Jenna Marzullo -- How to Tell if You’re Playing the Blame Game
A destructive habit that we as a society have is playing the blame game. This involves placing fault on any person or thing other than ourselves for not getting the results we want. This could be anything in life, from not reaching the goal weight you want to not making the paycheck you want to not being in the relationship you want. This habit, however, is particularly detrimental for those who are in network marketing.
I believe the blame game is a silent killer in this industry. As the first ever Viridian Associate, I have seen the negative effects of the blame game since day one in the direct selling business. Over the years I have seen individuals face the same exact situation, but their approach to handling the issue—either through accountability and responsibility or placing blame on someone else—has made all of the difference. Each path directly impacts one’s level of success; choosing accountability leads to personal growth and increased revenue, while the latter leads to individual and financial stagnancy.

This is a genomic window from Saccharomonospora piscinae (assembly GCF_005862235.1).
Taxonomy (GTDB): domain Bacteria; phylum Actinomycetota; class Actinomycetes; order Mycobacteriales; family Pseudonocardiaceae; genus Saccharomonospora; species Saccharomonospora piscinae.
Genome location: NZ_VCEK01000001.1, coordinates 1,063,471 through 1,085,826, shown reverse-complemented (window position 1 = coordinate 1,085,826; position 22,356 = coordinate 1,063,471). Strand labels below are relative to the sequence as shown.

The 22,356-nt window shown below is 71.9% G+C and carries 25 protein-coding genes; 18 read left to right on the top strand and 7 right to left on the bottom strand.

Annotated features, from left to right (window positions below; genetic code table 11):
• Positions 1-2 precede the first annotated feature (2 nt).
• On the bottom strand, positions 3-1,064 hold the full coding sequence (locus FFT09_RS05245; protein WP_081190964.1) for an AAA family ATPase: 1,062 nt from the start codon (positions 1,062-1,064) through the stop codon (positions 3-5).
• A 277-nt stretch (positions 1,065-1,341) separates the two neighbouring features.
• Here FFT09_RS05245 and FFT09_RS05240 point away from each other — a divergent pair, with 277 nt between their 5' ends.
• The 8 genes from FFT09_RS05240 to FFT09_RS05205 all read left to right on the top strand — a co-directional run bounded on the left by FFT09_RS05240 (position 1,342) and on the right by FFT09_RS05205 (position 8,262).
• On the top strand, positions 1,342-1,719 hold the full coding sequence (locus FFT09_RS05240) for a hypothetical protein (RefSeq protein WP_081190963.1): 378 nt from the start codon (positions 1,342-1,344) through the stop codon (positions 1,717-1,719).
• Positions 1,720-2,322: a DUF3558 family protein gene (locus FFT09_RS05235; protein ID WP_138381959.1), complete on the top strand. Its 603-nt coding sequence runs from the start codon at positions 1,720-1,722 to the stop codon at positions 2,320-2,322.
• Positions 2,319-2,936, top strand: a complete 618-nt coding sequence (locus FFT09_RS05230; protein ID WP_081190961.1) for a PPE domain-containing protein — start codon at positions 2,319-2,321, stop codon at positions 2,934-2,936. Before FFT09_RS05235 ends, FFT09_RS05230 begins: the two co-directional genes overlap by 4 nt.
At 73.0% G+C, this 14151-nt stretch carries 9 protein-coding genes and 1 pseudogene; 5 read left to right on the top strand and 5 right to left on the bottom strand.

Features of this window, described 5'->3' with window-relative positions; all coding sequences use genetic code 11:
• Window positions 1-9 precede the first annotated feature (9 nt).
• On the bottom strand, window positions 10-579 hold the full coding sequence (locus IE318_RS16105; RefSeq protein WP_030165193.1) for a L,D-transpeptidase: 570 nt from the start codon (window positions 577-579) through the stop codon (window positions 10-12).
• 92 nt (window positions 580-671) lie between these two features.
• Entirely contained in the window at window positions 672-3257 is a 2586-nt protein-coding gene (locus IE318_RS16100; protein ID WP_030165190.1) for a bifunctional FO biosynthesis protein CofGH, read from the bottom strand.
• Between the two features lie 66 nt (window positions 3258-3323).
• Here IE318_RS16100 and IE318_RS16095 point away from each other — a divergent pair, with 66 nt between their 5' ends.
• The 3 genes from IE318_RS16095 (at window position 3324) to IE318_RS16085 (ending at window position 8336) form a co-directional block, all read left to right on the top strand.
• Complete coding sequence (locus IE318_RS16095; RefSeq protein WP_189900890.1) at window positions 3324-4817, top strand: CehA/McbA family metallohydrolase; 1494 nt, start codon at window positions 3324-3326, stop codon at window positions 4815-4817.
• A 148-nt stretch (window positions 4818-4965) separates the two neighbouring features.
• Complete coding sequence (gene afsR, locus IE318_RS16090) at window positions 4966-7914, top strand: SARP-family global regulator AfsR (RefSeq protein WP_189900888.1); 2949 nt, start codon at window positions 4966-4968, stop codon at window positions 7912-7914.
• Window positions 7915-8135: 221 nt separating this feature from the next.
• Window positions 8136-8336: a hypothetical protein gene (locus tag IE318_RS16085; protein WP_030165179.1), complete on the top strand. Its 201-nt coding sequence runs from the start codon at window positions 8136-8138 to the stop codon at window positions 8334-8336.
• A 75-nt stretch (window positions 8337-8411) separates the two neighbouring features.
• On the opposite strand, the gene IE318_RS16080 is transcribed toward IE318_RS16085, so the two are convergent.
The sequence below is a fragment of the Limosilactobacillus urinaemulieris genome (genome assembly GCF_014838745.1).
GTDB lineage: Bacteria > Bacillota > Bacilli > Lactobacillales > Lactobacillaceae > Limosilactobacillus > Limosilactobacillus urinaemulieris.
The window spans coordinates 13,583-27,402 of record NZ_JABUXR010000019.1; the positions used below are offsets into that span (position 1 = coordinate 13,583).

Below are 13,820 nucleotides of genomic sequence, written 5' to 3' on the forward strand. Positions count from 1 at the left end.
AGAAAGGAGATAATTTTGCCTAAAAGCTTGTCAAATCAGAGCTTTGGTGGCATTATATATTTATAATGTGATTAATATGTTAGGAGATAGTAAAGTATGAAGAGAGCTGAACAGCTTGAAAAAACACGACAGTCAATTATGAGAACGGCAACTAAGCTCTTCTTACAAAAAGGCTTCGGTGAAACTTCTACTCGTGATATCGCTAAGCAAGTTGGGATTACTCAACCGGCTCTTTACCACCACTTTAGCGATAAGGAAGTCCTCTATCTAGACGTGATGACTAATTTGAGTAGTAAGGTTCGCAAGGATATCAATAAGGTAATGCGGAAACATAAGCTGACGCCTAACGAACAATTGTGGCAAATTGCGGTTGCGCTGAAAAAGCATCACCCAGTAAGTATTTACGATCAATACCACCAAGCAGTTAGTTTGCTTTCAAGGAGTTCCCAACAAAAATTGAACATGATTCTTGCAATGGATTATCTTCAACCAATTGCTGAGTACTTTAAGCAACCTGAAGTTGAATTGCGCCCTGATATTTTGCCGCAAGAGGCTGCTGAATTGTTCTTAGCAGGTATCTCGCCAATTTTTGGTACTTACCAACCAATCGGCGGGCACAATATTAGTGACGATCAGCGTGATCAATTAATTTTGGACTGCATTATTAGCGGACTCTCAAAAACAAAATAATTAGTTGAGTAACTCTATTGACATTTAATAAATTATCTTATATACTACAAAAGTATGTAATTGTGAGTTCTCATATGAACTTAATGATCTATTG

I think all business leaders can relate to this, including me. I too have been a blame placer in the past, but over the years I’ve improved my ability to recognize this. I believe every person can benefit from recognizing his or her ability to place blame when the fault, or at least part of it, is theirs. Here are some tell-tale signs that you or your team may be playing the blame game:
- Can’t get to an event: So many people can have excuses as to why they can’t attend a training seminar, a personal growth and development session or even a massive annual convention like PowerUP. The fact is that if you want to be at an event, you’ll show.